After the battle Amr ibn al-As was appointed by Muawiyah as an arbitrator and Ali appointed Abu Musa Ashaari. Seven months later the two arbitrators met at Adhruh about 10 miles north west of Maan in Jordon in February 658. Amr ibn al-As convinced Abu Musa Ashaari that both Ali and Muawiyah should step down and new Caliph be elected. Ali and his supporters were stunned by the decision which had lowered the Caliph to the status of the rebellious Muawiyah. Ali was therefore outwitted by Muawiyah and Amr ibn al-As. Ali refused to accept the verdict and found him self technically in breach of his pledge to abide by the arbitration. This put Ali in a weak position even amongst his own supporters. The most vociferous opponents in Ali's camp were the very same people who had forced Ali into the ceasefire the Kharijites. They broke away from Ali's force, rallying under the slogan, "arbitration belongs to God alone." This group came to be known as the Kharijites ("those who leave"). In 659 Ali's forces and the Kharijites met in the Battle of Nahrawan.
Now with a much depleted force, after making peace with Ali, Muawiyah shifted his focus back towards Constantinople. A massive Muslim fleet reappeared in the Marmara and re-established a base at Cyzicus, from there they raided the Byzantine coasts almost at will. Finally in 676, Muawiyah sent an army to Constantinople from land as well, beginning the First Arab Siege of the city. Constantine IV (r. 661–685) however used a devastating new weapon that came to be known as "Greek fire", invented by a Christian refugee from Syria named Kallinikos of Heliopolis, to decisively defeat the attacking Umayyad navy in the Sea of Marmara, resulting in the lifting of the siege in 678. The returning Muslim fleet suffered further losses due to storms, while the army lost many men to the thematic armies who attacked them on their route back. Eyup was killed in the siege was, the standard bearer of Muhammed and the last of his companions; His tomb is in Istanbul.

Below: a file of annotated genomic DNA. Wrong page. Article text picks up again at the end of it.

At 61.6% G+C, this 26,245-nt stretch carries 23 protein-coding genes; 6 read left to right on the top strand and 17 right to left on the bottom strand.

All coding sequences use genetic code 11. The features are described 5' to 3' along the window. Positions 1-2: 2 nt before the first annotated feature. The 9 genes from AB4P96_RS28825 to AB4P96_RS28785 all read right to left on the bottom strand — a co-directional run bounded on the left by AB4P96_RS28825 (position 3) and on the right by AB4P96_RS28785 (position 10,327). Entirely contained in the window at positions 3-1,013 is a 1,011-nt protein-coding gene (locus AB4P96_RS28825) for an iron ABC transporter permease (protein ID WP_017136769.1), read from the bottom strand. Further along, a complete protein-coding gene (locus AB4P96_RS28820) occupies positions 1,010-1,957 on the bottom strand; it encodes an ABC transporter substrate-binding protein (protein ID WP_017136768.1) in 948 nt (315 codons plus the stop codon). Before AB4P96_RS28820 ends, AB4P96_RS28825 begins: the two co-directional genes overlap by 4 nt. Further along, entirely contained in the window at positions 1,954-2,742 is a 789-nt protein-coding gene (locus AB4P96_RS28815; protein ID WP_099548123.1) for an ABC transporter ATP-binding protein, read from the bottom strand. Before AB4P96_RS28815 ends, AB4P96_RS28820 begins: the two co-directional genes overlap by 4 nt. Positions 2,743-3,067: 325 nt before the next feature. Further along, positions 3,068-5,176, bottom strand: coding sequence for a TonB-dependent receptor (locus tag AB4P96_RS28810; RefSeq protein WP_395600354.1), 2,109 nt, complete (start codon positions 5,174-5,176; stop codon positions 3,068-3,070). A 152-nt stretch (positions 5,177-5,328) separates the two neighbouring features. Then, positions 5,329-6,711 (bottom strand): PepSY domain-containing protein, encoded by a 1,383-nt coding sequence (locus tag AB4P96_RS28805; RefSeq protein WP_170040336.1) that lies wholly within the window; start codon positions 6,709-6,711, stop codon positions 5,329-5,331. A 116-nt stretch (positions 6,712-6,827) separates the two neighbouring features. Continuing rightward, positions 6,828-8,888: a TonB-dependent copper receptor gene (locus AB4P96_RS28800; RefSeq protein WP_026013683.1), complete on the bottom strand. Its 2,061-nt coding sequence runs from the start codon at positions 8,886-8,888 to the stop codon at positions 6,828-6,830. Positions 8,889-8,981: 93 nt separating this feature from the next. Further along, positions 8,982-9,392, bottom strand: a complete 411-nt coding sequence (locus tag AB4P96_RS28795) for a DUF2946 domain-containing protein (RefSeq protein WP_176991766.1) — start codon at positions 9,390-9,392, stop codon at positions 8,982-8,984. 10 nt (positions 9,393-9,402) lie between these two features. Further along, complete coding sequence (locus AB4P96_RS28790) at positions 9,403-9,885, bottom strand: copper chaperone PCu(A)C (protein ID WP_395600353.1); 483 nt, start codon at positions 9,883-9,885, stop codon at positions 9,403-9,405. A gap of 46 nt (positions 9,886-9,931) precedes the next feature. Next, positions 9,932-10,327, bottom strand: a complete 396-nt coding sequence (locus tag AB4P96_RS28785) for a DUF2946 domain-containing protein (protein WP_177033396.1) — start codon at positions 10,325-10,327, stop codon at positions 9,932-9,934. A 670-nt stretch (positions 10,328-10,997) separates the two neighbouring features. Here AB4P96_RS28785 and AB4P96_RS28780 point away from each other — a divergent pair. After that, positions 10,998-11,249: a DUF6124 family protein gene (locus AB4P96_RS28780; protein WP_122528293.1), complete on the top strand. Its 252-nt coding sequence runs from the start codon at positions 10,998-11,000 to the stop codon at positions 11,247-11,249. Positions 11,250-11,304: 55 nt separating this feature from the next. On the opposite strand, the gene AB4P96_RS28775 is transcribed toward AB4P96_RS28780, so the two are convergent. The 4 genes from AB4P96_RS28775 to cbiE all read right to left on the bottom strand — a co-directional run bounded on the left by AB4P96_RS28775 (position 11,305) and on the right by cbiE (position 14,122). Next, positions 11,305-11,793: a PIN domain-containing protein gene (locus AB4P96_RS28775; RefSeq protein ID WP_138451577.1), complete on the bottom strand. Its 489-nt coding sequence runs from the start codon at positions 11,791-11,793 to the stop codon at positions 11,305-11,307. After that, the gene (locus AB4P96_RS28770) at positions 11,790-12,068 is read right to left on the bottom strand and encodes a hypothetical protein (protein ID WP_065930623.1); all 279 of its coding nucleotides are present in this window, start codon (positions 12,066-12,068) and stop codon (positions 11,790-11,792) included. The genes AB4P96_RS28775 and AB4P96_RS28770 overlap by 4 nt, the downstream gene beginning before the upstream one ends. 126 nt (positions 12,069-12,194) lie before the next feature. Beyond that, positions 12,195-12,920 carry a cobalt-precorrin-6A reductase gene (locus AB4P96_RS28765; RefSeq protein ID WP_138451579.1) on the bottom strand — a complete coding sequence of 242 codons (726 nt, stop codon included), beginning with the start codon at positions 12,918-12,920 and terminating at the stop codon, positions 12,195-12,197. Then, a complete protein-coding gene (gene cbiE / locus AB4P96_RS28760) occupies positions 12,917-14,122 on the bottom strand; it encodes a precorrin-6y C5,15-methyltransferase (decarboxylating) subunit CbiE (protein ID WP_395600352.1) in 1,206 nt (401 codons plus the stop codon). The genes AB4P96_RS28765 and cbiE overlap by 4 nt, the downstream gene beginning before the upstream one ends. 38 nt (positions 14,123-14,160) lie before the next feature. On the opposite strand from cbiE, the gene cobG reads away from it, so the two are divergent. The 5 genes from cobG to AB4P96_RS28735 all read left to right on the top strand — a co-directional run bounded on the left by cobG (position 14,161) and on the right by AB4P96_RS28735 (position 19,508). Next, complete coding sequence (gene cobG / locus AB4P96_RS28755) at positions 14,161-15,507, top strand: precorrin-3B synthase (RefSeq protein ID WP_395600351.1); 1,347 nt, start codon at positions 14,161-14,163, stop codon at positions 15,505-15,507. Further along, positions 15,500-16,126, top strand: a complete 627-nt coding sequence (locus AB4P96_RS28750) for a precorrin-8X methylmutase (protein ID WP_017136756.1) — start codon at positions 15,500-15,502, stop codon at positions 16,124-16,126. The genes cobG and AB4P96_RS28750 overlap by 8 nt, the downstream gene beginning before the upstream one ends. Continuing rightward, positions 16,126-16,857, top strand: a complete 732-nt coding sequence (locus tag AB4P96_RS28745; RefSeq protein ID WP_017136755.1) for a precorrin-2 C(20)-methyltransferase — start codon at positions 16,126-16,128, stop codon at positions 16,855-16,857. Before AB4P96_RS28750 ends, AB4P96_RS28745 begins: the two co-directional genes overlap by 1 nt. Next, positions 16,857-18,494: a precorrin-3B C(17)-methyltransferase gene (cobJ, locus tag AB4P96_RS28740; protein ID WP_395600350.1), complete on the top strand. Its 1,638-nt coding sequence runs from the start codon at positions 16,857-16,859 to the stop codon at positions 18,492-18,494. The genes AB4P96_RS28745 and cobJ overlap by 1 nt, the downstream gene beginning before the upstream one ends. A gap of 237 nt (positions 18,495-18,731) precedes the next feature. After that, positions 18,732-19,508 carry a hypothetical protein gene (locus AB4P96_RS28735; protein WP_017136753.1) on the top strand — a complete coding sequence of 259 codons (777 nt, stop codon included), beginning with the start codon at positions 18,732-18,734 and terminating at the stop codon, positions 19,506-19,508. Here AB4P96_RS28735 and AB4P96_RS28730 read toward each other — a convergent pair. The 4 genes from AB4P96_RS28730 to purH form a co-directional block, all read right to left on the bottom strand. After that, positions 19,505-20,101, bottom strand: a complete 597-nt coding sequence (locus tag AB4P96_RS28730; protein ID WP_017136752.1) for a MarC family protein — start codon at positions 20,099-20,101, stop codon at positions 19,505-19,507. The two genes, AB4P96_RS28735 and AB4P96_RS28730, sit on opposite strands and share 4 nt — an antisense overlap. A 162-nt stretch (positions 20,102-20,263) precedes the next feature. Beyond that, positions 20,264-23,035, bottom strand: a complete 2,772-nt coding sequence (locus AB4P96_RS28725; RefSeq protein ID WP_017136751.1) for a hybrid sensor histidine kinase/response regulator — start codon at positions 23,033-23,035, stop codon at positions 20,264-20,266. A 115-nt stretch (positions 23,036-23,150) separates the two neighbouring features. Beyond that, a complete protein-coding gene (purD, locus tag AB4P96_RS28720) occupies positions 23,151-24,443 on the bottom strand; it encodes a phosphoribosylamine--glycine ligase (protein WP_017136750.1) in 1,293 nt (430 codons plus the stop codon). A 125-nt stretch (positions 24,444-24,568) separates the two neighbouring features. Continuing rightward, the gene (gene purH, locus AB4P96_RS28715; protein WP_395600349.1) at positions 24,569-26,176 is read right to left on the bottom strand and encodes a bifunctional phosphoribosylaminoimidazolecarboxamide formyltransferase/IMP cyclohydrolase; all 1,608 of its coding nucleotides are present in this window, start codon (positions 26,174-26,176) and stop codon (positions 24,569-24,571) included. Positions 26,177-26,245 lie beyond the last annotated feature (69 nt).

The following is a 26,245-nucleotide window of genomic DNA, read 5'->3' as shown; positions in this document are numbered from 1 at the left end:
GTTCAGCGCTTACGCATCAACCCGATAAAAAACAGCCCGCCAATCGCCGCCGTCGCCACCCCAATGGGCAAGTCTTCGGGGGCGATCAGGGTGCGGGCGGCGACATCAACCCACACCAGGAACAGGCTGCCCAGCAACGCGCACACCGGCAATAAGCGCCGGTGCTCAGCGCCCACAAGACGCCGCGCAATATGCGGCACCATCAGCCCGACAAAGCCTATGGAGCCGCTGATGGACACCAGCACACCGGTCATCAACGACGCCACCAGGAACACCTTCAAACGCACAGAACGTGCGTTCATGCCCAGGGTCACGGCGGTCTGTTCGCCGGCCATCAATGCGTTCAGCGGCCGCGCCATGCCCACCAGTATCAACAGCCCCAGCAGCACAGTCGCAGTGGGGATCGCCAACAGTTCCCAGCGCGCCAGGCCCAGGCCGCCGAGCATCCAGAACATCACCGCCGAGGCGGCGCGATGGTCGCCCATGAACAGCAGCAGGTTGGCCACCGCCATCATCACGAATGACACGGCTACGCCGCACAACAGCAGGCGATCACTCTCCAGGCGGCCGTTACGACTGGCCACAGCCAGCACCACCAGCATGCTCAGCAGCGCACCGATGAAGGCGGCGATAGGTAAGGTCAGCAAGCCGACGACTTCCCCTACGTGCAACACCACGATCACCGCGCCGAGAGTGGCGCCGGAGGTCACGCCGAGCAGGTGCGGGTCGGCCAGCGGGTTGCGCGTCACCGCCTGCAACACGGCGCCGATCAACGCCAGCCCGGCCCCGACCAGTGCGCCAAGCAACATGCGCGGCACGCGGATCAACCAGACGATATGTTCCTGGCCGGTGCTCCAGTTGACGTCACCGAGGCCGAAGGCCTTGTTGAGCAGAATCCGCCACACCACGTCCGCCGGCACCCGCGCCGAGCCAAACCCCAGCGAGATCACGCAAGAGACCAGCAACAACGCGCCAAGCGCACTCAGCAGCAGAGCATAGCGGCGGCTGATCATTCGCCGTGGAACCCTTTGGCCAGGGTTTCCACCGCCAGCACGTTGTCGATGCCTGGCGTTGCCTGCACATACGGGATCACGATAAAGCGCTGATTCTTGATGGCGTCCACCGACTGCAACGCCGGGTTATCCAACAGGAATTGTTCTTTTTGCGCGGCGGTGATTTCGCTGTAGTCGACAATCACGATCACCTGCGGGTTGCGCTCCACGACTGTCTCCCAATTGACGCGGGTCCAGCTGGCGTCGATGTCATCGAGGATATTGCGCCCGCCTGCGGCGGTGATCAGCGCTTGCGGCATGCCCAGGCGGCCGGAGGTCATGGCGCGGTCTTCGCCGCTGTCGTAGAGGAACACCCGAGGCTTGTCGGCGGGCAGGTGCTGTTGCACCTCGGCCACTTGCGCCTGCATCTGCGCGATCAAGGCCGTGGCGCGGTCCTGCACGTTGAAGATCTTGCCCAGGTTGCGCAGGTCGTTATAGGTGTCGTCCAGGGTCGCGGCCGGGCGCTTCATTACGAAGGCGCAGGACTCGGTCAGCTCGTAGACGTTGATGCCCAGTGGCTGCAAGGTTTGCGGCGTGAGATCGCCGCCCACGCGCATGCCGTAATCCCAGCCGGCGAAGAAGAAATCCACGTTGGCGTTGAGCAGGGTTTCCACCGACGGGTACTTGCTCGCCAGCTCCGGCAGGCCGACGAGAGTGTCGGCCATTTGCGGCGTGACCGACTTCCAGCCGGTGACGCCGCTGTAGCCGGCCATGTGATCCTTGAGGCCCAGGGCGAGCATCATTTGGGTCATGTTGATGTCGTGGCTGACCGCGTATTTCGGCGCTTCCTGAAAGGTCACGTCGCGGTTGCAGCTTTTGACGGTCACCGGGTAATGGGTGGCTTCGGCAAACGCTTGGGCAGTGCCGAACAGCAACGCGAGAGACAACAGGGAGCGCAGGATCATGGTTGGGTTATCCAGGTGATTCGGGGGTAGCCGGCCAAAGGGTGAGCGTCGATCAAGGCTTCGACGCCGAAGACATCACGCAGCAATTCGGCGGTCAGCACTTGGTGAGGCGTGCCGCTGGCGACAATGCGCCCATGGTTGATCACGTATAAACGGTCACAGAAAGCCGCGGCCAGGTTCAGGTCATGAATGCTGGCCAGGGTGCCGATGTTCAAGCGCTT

At about the same time, unrest was brewing in Egypt. The governor of Egypt, Qais, was recalled, and Ali had him replaced with Muhammad ibn Abi Bakr (the brother of Aisha and the son of Islam's first caliph Abu Bakr). Muhammad ibn Abi Bakr's rule resulted in widespread rebellion in Egypt. Muawiyah ordered 'Amr ibn al-'As to invade Egypt and 'Amr did so successfully.
When Alī was assassinated in 661, Muawiyah, as commander of the largest force in the Muslim Empire, had the strongest claim to the Caliphate. Ali's son Hasan ibn Ali signed a truce and retired to private life in Medina.
In the war... When we met people of Al-Sham, it seemed that our God is one, our prophet is the same, our calling is the same, and no one is more of a believer than the other about believing in Allah, or the prophet. The misunderstandings were about Uthman's blood, and we have nothing to do with it.
Sahih Al Bukhari
Volume 3, Book 49 (Peacemaking), Number 867: Narrated by Al-Hasan Al-Basri
By Allah, Al-Hasan bin Ali led large battalions like mountains against Muawiya. Amr bin Al-As said (to Muawiya), "I surely see battalions which will not turn back before killing their opponents." Muawiya who was really the best of the two men said to him, "O 'Amr! If these killed those and those killed these, who would be left with me for the jobs of the public, who would be left with me for their women, who would be left with me for their children?" Then Muawiya sent two Quraishi men from the tribe of 'Abd-i-Shams called 'Abdur Rahman bin Sumura and Abdullah bin 'Amir bin Kuraiz to Al-Hasan saying to them, "Go to this man (i.e. Al-Hasan) and negotiate peace with him and talk and appeal to him." So, they went to Al-Hasan and talked and appealed to him to accept peace. Al-Hasan said, "We, the offspring of 'Abdul Muttalib, have got wealth and people have indulged in killing and corruption (and money only will appease them)." They said to Al-Hasan, "Muawiya offers you so and so, and appeals to you and entreats you to accept peace." Al-Hasan said to them, "But who will be responsible for what you have said?" They said, "We will be responsible for it." So, what-ever Al-Hasan asked they said, "We will be responsible for it for you." So, Al-Hasan concluded a peace treaty with Muawiya. Al-Hasan (Al-Basri) said: I heard Abu Bakr saying, "I saw Allah's Apostle on the pulpit and Al-Hasan bin 'Ali was by his side. The Prophet was looking once at the people and once at Al-Hasan bin 'Ali saying, 'This son of mine is a Saiyid (i.e. a noble) and may Allah make peace between two big groups of Muslims through him."
Hassan wanted peace. He was one of the guards defending Uthman ibn Affan when the attacker climbed a wall and went around him and killed Uthman ibn Affan. Those events had led to much bloodshed. Many of Hassan's closest friends had been killed in those futile wars, including Muhammad ibn Abi Bakr, who he had been raised with. Many of the people around him also wanted peace. There was also a Kharijites rebellion on going and these people viewed everyone as an enermy. Hassan viewed Muawiyah as a Muslim, who could deal with the Kharijites. Hassan therefore made the Hassan–Muawiya treaty with Muawiyah.